Listen: Substitute / The Who
Substitute / The Who
I missed the junior prom because of this record. My childhood sweetheart girlfriend Marianne was an Anglophile like me, most kids were back then really. But the two of us, we were hardcore.
Basically, as soon as I’d get home from school on Fridays I would head to Smith’s Records in Oneida, either on my bike or my Dad would drive me, bless him. Mrs. Smith gave me her week old Billboard magazines like clockwork, and I’d always buy something as well. Occasionally, one of the special orders we’d put through would actually show up. And every time, she’d buy two extras for the shop. Usually either my two friends, Mark or Denny, or Marianne, would buy those copies. Some pretty great things ended up in our collections that way, like The Pink Floyd ‘The Gnome’, The Yardbirds ‘Ten Little Indians’ or The Pretty Things ‘Don’t Bring Me Down’.
On this particular day in May ’66, I was shocked to discover that ‘Substitute’ had come in, only a week after placing the special order. Most records never did turn up as Mrs. Smith was forced to buy from a one-stop, and they’d pretty much stick to the mainstream hits. You had to be set up direct with the major labels to get their obscure non-hits. Being a tiny Mom & Pop store, she could never do enough business for them to be opened up as a direct client. Hence always a surprise when an obscurity arrived at Smith’s.
I tore into her little listening booth seconds after she handed me the single saying “One of your records came in” upon entering the shop. My insides knotted up. I’d wanted this single so much, having seen it scale the UK charts those previous few weeks. The seconds it took to get it out of the sleeve and onto the thick spindle of the automatic turntable, then waiting for it to drop and the tonearm to connect felt like fucking minutes. Half way through, I was losing it. ‘Substitute’ was so good.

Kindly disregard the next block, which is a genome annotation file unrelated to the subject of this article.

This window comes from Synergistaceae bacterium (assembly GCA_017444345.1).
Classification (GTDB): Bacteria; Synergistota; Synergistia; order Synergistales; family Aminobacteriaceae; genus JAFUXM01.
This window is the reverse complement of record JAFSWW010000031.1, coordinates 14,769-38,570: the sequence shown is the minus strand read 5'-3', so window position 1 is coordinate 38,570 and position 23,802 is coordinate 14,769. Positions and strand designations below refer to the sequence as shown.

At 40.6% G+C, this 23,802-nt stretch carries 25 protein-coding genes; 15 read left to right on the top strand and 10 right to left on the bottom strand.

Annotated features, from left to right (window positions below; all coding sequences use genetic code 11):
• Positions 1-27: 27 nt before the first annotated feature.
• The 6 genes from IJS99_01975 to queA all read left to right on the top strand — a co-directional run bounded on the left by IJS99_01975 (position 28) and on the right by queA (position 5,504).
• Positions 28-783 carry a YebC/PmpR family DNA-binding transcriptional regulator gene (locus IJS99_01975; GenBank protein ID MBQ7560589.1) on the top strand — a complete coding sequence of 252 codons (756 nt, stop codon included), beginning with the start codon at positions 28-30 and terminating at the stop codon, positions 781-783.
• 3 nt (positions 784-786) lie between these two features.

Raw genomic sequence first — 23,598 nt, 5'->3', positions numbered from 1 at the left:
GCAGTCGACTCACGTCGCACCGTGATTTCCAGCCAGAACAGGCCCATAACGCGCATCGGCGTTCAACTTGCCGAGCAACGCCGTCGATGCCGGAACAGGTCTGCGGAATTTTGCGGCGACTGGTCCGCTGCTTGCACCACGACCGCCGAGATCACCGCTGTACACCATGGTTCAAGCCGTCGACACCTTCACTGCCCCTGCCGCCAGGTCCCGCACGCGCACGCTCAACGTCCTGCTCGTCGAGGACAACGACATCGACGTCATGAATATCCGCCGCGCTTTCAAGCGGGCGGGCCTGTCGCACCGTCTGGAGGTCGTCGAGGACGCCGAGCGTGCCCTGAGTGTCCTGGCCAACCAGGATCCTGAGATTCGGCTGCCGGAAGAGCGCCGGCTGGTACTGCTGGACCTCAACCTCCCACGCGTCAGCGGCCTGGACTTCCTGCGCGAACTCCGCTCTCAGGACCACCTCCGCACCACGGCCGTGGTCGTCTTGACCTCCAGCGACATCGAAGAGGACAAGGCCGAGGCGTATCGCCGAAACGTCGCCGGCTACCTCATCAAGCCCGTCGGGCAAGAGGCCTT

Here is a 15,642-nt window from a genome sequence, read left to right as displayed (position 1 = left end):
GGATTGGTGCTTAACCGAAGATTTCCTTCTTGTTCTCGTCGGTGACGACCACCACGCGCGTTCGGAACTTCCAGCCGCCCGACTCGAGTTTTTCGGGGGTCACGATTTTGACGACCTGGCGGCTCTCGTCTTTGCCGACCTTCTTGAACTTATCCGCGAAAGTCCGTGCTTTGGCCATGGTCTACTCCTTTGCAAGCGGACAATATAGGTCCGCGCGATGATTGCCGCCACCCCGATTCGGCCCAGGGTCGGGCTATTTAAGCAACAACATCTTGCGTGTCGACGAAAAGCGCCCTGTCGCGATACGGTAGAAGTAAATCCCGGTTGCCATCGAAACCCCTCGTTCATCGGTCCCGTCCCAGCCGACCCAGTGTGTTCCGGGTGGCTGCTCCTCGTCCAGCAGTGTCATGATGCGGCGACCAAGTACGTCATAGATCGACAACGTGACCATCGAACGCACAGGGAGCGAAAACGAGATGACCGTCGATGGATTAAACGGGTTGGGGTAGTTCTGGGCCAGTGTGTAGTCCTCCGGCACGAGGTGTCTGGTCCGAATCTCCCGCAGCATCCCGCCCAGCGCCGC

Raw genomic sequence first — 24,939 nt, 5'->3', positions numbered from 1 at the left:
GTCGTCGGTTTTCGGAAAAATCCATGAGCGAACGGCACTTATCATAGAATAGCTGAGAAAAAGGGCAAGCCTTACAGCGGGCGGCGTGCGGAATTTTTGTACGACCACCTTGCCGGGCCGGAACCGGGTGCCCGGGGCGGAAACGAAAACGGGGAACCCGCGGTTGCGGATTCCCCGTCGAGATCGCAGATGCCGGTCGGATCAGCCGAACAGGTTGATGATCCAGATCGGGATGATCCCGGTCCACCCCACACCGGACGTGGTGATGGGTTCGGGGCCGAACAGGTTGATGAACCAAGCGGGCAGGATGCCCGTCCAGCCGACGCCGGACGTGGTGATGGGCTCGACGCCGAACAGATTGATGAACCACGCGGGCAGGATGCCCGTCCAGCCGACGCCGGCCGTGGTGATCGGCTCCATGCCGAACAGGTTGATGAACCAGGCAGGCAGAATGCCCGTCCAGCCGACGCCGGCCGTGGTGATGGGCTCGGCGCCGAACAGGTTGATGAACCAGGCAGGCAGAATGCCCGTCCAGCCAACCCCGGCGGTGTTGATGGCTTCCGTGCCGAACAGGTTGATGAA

That wasn’t to be the last claustrophobic meltdown I’d have in that little booth let me tell you.
The Who were very left of center to programmers then, not having a US hit until the next year with ‘Happy Jack’. They got no airplay to speak of nationally but our crazy local Top 40, WOLF, played all their singles (click on chart below to enlarge). This US only version has the lyric “I look all white but my Dad was black” swapped out for “I try moving forward but my feet walk back”. ‘Substitute,’ being the only US single by The Who available on Atco (6409), was issued with a far superior mix than any other version ever – hands down.
A year or so later, they re-released ‘Substitute’ (as Atco 6509) although via a safer, not so wild mix. Well I think it’s the mix but it may indeed be a less hot, less bright mastering. Neither version has ever appeared on a compilation that I know of.
I called Marianne from the shop, told her it had come in and we ended up spending that evening listening to the single over and over and over. True. We missed the prom.